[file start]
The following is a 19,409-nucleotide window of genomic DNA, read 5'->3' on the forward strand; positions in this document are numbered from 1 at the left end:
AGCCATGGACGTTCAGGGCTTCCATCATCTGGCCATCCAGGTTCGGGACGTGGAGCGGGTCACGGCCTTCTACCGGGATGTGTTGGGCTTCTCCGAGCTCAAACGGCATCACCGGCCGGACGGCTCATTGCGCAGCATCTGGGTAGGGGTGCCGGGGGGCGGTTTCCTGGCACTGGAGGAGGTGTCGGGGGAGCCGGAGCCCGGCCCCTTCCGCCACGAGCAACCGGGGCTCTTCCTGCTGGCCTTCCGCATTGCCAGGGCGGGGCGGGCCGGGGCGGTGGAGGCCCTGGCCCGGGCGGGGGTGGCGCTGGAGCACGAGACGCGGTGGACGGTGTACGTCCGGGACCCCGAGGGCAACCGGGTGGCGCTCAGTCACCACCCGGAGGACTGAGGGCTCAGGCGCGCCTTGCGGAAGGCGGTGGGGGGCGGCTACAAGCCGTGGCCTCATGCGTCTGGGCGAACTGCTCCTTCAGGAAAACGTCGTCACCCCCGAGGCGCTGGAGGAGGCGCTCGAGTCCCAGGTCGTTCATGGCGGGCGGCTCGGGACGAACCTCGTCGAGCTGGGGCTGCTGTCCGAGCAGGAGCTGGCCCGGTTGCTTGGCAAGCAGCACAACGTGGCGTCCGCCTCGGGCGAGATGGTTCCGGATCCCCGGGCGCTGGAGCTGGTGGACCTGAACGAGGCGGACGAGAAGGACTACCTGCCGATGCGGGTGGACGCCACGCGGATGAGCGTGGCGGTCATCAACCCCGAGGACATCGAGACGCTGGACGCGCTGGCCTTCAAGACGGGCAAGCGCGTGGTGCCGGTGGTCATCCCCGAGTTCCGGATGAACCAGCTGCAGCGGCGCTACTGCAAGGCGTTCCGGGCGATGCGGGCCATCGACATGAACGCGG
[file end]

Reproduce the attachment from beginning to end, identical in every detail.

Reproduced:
The following is a 19,409-nucleotide window of genomic DNA, read 5'->3' on the forward strand; positions in this document are numbered from 1 at the left end:
AGCCATGGACGTTCAGGGCTTCCATCATCTGGCCATCCAGGTTCGGGACGTGGAGCGGGTCACGGCCTTCTACCGGGATGTGTTGGGCTTCTCCGAGCTCAAACGGCATCACCGGCCGGACGGCTCATTGCGCAGCATCTGGGTAGGGGTGCCGGGGGGCGGTTTCCTGGCACTGGAGGAGGTGTCGGGGGAGCCGGAGCCCGGCCCCTTCCGCCACGAGCAACCGGGGCTCTTCCTGCTGGCCTTCCGCATTGCCAGGGCGGGGCGGGCCGGGGCGGTGGAGGCCCTGGCCCGGGCGGGGGTGGCGCTGGAGCACGAGACGCGGTGGACGGTGTACGTCCGGGACCCCGAGGGCAACCGGGTGGCGCTCAGTCACCACCCGGAGGACTGAGGGCTCAGGCGCGCCTTGCGGAAGGCGGTGGGGGGCGGCTACAAGCCGTGGCCTCATGCGTCTGGGCGAACTGCTCCTTCAGGAAAACGTCGTCACCCCCGAGGCGCTGGAGGAGGCGCTCGAGTCCCAGGTCGTTCATGGCGGGCGGCTCGGGACGAACCTCGTCGAGCTGGGGCTGCTGTCCGAGCAGGAGCTGGCCCGGTTGCTTGGCAAGCAGCACAACGTGGCGTCCGCCTCGGGCGAGATGGTTCCGGATCCCCGGGCGCTGGAGCTGGTGGACCTGAACGAGGCGGACGAGAAGGACTACCTGCCGATGCGGGTGGACGCCACGCGGATGAGCGTGGCGGTCATCAACCCCGAGGACATCGAGACGCTGGACGCGCTGGCCTTCAAGACGGGCAAGCGCGTGGTGCCGGTGGTCATCCCCGAGTTCCGGATGAACCAGCTGCAGCGGCGCTACTGCAAGGCGTTCCGGGCGATGCGGGCCATCGACATGAACGCGG